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The technology industry continues to struggle with a shortage of skills, after research conducted by Reed Talent Solutions finds most IT companies (92%) feel there’s a significant gap between the skills held by their current workforce and those needed to meet business objectives.
After surveying senior managers in the IT industry, Reed also found that 90% felt the skills gap in their workforce is likely to restrict their business’ growth in the next three years. Adding to the struggle is the fact that recruiting talent has become significantly more challenging, with the majority of senior managers (87%) in the IT sector claiming they’re finding it harder to recruit now compared to previous years. The top three reasons behind the struggle are: a lack of candidates with the right skills and knowledge for the role (64%); a lack of candidates in general (51%), and a lack of the required qualifications (49%).
To tackle this pressing IT skills shortage, Reed Talent Solutions has recently launched a new ‘Recruit, train, deploy’ programme.
Louise Reed, Solutions Director at Reed Talent Solutions, said: “The technology sector in the UK has been battling for talent for a while now. A lot of it is due to the industry’s rapid pace and the fact that there isn’t enough talent out there with the existing skills required.
“The employment market has been hit hard by Brexit, the pandemic and the Great Resignation, resulting in a loss of talent across the board. But for the technology sector, further issues prevailed due to the increase in demand for people in the sector over the past few years.
“In order to meet demand and develop at the pace needed to keep up to date in the ever-changing digital environment, the technology sector needs to be able to quickly locate the talent they desperately need.”
Surprisingly, there is a concerning digital skills gap, with over a quarter of businesses (30%) in the IT sector currently lacking computer and digital literacy skills.
“The technological boom has brought forward the importance of digital skills. Despite naturally being digital first, the IT sector still needs to look at ways they can reskill and retrain their workforce to meet the demands we’re currently witnessing in the industry,” adds Louise.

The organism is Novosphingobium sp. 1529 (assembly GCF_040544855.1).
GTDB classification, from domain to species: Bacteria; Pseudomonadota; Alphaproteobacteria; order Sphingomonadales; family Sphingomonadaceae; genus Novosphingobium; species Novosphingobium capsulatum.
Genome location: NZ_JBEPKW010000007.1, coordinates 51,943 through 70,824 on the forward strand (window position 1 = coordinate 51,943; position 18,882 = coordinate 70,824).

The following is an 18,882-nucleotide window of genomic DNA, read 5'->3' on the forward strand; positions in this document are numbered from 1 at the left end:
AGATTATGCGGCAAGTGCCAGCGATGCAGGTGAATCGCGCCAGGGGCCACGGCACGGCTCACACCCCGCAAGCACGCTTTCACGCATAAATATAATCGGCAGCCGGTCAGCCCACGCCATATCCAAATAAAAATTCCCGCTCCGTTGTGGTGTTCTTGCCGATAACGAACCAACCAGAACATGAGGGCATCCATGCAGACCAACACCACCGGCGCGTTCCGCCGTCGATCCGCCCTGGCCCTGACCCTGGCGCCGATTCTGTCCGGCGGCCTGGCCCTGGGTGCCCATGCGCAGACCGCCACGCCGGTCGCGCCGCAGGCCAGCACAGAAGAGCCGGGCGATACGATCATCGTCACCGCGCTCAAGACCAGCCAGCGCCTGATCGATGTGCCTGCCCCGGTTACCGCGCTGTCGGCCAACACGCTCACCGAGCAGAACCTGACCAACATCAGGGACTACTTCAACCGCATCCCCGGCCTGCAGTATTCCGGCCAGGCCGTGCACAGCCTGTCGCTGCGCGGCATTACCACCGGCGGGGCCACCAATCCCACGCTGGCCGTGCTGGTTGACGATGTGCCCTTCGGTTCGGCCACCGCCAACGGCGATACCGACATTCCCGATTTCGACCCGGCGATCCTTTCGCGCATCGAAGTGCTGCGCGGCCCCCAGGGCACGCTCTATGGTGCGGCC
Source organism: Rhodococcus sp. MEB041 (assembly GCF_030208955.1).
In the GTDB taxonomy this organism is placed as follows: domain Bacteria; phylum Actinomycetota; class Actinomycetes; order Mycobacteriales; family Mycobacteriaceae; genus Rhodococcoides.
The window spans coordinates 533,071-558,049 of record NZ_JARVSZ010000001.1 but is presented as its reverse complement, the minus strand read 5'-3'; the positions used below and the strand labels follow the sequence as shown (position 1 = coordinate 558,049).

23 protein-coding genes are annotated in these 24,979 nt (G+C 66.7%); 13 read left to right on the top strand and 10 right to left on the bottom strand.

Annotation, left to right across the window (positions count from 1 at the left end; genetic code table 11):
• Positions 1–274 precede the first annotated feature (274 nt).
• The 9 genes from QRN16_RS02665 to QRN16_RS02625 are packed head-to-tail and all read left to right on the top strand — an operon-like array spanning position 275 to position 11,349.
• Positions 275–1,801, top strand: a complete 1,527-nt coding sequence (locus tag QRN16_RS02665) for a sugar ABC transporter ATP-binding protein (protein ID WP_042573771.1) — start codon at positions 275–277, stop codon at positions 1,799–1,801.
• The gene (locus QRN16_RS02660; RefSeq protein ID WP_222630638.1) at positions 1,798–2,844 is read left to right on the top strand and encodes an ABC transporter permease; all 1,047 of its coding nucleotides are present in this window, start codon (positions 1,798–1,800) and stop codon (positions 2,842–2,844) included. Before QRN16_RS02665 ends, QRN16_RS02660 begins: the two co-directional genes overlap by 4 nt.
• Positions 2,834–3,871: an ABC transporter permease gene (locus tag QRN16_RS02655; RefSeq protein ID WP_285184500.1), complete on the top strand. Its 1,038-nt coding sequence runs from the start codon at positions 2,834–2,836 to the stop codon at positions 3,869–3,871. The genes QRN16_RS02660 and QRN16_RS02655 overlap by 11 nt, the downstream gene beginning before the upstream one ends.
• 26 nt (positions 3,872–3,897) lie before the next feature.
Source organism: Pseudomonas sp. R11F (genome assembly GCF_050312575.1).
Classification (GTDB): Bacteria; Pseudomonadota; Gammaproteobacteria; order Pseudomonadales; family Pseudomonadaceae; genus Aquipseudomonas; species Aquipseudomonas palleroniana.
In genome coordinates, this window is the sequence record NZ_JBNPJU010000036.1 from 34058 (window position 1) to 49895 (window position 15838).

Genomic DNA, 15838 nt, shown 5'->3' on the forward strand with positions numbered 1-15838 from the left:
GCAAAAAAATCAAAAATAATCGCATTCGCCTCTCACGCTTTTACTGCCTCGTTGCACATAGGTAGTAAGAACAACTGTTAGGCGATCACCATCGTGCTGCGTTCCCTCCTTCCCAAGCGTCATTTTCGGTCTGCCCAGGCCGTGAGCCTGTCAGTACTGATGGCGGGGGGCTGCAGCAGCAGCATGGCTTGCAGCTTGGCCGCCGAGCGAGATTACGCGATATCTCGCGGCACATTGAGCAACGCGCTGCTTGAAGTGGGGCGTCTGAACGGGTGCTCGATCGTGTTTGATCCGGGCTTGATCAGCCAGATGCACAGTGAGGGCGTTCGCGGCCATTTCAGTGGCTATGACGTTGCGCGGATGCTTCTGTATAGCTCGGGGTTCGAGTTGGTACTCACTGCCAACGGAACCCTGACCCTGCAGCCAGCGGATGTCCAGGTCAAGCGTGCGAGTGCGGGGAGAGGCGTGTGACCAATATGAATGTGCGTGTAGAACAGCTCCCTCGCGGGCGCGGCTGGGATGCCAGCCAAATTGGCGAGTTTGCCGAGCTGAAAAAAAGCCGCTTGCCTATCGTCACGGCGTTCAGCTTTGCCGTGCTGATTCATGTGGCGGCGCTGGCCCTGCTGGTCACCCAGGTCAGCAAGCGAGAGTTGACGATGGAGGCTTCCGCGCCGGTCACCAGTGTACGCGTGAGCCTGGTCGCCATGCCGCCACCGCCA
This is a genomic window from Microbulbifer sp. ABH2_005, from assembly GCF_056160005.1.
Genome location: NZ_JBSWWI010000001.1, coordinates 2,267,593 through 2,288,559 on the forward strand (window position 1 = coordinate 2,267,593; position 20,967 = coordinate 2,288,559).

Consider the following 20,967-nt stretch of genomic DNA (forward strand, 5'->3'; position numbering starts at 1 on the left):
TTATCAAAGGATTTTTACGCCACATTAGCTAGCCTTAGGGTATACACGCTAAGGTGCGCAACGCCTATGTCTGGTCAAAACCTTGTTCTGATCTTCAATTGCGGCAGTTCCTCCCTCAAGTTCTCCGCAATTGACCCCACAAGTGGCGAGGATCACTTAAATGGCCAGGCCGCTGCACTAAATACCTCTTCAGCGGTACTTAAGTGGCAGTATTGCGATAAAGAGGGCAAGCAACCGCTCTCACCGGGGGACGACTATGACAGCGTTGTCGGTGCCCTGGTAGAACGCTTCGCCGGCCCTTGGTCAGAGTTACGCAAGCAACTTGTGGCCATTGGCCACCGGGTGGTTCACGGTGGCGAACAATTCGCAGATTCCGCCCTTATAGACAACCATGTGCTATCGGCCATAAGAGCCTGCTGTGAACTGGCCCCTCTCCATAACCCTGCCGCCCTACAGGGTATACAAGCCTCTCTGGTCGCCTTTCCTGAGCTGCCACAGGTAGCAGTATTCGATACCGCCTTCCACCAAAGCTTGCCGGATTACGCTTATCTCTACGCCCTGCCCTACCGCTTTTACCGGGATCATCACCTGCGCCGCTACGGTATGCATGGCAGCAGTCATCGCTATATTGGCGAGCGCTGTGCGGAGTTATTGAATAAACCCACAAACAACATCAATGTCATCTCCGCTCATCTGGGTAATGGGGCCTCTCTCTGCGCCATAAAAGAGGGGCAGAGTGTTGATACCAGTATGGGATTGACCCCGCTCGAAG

To tackle the skills shortage, the research also pointed out that the IT sector is more likely1 to offer different programmes to attract talent, for example, internal and international mobility programmes (83% compared to the average of 53%). It’s also more likely to be reskilling (55% compared to 49%), improving employee value proposition (53% compared to 38%) and outsourcing talent from outside the UK (35% compared to 28%).
Louise adds: “Given the struggle the technology sector has faced over the past few years, it’s not necessarily surprising to see leaders in the industry being more proactive to tackle the skills shortage. Unfortunately, it seems it’s still not enough.
“As part of this research, we asked 1,000 people2 who are not in work what’s stopping them from returning to work. The majority (91%) said they were struggling to find a job, with over two-thirds (69%) claiming they don’t have the right skills or qualifications.
“While IT companies are struggling to recruit and fill the widening skills gap, there’s still a large talent pool struggling to find work. By tapping into this market and offering opportunities to retrain and upskill, businesses can begin to solve their recruitment and retention problems.”
Reed Talent Solutions’ recruit, train, deploy programme is designed to support businesses with this, partnering with organisations to upskill and retrain people – providing them with satisfying careers and organisations with the workforce they need for successful business growth.
“As it stands, less than half of businesses (49%) say they’re upskilling to tackle the current skills shortage; this simply isn’t enough. We designed recruit, train, deploy to tackle this by helping business leaders to adapt and develop new strategies to attract, prepare, train and retain new talent,” concludes Louise.
“We need to make sure we’re sustainably working towards a workforce that’s ready for the jobs of the future. Upskilling for the IT sector has never been so important,” concluded Louise.